• Move school board elections from May to November.

• Make all school district employees (including teachers) state government employees and provide them with the same benefits currently provided other state employees.

• Require all school employees and school board members to adhere to the same ethics rules as all other Indiana government employees.

• Require public schools to transfer vacant school classroom buildings to certified charter schools.

Be careful. If we do not adopt the complete treatment regiment described above, we will fail. Piecemeal changes will result in only a temporary setback for these special interests. If allowed, they will simply regroup and resume the largesse for the adults, and our children will continue being the victims of the system.•


Wright is a former elected member of the MSD Washington Township Board of Education. He is a certified fraud examiner specializing in financial fraud.


  • When you're Wright, you're right
    As a matter of "public education," Indy Don is right, there is no colussion between superintendents & business officials (whatever that means); only collusion.

    "Business officials?" Hybrid inbred?
  • Wright is Right
    To exercise a choice to leave a failed governent school should not be abrogated by denying the kid the means of getting to said school. A District is only a local monopoly with ALL of the defects of monopolies. The interest of the State is in having a well instructed citizenry able to read, write, and calculate. The Legislature has come to realize, we hope, that their previous system does NOT EVEN COME CLOSE to achieving any of those goals. So, the means of delivery needs to be improved-elimination of monopoly is so obvious that Indy Don probably needs to go back to school. Just because we have had decades of mediocrity from government schools with it's attendent costs, actual and social, does not mean that we should preserve a stupidity. There is no excuse that we have not heard ad nasuam from so-called "educators". Show us the goods! We define "the goods" as the 3 R's and pack your bags if you can't deliver them!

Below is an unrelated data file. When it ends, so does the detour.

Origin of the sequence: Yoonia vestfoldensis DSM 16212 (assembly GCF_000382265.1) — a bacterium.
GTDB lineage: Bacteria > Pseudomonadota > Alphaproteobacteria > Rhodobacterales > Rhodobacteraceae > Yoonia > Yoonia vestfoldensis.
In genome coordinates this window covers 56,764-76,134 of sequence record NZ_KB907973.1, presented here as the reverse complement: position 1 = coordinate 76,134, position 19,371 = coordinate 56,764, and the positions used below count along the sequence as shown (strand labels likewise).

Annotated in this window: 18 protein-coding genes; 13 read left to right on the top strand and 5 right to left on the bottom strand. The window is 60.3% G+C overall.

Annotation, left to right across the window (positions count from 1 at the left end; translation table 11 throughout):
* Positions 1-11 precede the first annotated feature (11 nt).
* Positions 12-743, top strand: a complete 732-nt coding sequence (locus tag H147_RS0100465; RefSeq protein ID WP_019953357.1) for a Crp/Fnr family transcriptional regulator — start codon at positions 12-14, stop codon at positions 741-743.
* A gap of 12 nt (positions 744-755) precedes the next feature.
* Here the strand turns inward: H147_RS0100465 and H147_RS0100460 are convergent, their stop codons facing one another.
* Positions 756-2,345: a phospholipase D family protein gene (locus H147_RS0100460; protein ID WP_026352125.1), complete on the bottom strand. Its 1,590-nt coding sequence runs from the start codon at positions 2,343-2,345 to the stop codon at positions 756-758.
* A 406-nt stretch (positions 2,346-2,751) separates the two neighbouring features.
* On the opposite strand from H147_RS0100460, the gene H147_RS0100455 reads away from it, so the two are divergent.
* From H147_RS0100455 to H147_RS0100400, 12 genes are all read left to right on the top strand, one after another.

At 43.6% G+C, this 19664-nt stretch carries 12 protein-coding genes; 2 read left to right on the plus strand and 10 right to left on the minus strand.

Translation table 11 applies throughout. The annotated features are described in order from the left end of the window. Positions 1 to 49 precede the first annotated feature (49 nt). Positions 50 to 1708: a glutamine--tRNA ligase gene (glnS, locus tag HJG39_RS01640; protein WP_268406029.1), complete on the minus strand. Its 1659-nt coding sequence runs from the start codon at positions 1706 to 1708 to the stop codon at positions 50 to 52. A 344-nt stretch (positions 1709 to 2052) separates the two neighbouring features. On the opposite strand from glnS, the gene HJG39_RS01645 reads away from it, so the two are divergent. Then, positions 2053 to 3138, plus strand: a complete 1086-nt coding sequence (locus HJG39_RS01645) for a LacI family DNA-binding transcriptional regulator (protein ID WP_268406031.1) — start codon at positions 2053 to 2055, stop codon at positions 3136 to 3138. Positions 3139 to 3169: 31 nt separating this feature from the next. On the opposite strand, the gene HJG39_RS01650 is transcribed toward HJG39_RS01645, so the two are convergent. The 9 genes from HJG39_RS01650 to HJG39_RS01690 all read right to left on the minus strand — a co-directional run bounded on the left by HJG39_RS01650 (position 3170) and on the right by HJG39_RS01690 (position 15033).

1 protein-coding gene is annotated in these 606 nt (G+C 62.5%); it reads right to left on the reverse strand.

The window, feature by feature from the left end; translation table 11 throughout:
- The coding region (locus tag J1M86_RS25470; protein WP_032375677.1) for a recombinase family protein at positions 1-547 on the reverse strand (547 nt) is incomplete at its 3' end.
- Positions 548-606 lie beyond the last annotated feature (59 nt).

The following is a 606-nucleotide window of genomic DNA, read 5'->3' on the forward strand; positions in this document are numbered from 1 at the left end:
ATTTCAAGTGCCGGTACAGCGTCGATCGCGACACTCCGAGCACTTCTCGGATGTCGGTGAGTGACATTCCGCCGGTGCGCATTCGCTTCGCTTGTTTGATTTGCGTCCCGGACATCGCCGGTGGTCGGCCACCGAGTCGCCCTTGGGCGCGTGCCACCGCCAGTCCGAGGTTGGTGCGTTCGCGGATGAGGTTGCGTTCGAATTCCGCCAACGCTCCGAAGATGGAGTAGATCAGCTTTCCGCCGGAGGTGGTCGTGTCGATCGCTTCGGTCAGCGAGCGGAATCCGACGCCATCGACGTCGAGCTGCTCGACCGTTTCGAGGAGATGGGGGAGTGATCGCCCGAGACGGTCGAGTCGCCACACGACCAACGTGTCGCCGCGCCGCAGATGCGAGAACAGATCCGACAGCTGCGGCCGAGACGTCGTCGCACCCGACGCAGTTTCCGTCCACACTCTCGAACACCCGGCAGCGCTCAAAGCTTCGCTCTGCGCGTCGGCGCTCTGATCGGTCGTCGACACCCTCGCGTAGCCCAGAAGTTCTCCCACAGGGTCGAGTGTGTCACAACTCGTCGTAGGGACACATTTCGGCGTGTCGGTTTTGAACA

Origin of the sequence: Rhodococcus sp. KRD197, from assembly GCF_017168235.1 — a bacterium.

• Gre3g Wright is wrong
    The positions taken by Greg Wright are only partly correct. The last legislature allowed for students and families to select any school in the state and the state payment would follow them. Transportation is another problem, but there should be no reason for transportation to follow the out of district choices. As for his claim that school boards, superintendents and business officials are all in colussion, that is a bunch of malarky. I don't know what Greg is trying to accomplish, but he is all wrong.
  • I Agree
    I agree with the recommendations. The situation where superintendents all but wrong the school boards is a particular problem. Many of these elected school boards are just rubber stamps for whatever the superintendent wants to do.

    Moving the election to the Fall would really help. Right now it's hard for candidates not endorsed by the superintendents to win given the small turnout in a primary.
  • Common Sense
    Greg Wright is right.